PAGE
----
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Remove the Windows 2003 R2 as Domain controller

Posted on 2006-11-24
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Last Modified: 2012-08-13
We have windows 2003 R2 on a windows 2000 domain which is in mixed mode. The problem is that windows 2003 R2 server wasn't promtoted properly as domain controller.I try to de-commission the server but kept on getting the message the kerberos authenticaion failed.I manually removed the the windows 2003 DC from the other 2 DCS with ntdsutil and adsiedit tools.Now I can't join or run dcpromo to de-commission on windows 2003 server. I still keep getting the same error message.Let me know if missed any thing.
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Question by:life_j
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by:Pete Long
ID: 18011037
run

dcpromo /forceremoval

on the R2 Box
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Pete Long earned 500 total points
ID: 18011043
Windows Server 2003 domain controllers
1. By default, Windows Server 2003 domain controllers support forced demotion. Click Start, click Run, and then type the following command:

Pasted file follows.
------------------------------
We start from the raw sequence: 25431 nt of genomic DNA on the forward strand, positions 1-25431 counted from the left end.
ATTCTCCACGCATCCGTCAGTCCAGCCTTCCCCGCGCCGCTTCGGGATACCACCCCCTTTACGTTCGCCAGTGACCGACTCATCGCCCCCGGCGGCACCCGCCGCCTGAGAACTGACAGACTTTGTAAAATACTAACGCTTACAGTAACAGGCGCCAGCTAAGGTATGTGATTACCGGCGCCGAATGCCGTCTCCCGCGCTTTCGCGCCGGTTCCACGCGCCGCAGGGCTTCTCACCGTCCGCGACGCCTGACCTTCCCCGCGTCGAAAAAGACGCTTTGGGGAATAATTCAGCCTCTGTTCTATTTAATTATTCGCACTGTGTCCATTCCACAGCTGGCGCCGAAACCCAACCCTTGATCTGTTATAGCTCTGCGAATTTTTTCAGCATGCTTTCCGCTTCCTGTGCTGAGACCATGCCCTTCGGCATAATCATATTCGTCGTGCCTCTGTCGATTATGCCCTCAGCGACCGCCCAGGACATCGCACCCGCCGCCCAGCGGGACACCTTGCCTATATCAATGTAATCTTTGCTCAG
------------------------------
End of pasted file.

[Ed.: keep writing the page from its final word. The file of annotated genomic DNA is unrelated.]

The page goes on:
dcpromo /forceremoval
2. Click OK.
3. At the Welcome to the Active Directory Installation Wizard page, click Next.
4. At the Force the Removal of Active Directory page, click Next.
5. In Administrator Password, type the password and confirmed password that you want to assign to the Administrator account of the local SAM database, and then click Next.
6. In Summary, click Next.
7. Perform a metadata cleanup for the demoted domain controller on a surviving domain controller in the forest.  
If you removed a domain from the forest by using the remove selected domain command in Ntdsutil, verify that all the domain controllers and the global catalog servers in the forest have removed all the objects and the references to the domain that you just removed before you promote a new domain into the same forest with the same domain name. Windows 2000 Service Pack 3 (SP3) and earlier global catalog servers are noticeably slower to remove objects and naming contexts than Windows Server 2003 is.

If resource access control entries (ACEs) on the computer that you removed Active Directory from were based on domain local groups, these permissions may have to be reconfigured, because these groups will not be available to member or stand-alone servers. If you plan to install Active Directory on the computer to make it a domain controller in the original domain, you do not have to configure access control lists (ACLs) any more. If you prefer to leave the computer as a member or stand-alone server, any permissions that are based on domain local groups must be translated or replaced. For more information about how permissions are affected after you remove Active Directory from a domain controller
http://support.microsoft.com/kb/332199
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